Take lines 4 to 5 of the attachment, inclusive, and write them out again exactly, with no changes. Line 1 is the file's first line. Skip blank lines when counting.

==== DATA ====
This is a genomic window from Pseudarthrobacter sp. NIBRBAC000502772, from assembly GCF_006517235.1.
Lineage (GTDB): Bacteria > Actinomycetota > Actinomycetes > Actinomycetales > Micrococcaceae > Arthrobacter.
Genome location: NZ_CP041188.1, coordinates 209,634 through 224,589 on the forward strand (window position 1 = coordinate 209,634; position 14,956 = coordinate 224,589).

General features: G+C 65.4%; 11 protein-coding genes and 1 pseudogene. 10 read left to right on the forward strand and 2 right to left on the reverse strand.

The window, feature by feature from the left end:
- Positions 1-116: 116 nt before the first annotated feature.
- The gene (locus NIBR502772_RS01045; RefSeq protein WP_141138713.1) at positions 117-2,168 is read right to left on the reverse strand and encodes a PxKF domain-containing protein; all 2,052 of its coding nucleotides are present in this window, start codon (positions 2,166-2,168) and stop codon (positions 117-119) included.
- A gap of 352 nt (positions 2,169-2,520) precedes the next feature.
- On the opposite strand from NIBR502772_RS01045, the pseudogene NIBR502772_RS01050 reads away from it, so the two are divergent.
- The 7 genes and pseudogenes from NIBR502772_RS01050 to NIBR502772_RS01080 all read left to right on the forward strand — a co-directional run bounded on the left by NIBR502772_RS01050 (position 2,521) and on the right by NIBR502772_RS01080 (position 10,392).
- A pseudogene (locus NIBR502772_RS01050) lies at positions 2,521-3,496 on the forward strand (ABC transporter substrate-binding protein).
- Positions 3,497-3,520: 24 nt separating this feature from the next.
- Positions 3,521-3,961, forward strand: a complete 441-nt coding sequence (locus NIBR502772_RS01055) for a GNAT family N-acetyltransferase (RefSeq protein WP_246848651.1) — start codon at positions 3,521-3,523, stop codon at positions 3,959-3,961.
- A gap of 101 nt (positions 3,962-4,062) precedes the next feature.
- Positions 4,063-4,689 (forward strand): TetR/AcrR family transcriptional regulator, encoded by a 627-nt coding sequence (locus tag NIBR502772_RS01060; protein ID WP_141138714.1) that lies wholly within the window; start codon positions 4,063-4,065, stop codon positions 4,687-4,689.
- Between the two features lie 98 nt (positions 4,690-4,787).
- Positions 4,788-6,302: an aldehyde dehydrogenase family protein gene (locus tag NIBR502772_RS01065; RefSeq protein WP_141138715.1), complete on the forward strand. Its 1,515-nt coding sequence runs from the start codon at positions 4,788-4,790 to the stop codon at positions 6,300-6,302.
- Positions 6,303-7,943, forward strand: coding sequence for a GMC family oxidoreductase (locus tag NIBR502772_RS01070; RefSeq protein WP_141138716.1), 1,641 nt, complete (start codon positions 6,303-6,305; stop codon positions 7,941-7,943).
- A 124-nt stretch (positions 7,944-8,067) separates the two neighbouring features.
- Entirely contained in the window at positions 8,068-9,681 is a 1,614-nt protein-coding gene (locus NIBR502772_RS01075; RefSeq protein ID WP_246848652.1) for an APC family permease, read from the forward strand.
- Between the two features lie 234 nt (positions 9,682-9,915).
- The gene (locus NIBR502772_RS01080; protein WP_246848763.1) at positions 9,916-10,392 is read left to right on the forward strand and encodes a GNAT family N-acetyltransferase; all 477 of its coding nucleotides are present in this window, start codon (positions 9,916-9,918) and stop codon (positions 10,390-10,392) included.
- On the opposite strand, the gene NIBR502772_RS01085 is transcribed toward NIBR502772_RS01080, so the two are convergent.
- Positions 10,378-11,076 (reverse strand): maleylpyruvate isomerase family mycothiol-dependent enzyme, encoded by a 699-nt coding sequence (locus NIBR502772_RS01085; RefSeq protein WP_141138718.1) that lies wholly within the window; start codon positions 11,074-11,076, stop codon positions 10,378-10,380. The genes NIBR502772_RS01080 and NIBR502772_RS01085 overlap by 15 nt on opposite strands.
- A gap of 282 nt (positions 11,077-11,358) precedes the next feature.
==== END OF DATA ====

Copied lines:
General features: G+C 65.4%; 11 protein-coding genes and 1 pseudogene. 10 read left to right on the forward strand and 2 right to left on the reverse strand.

The window, feature by feature from the left end: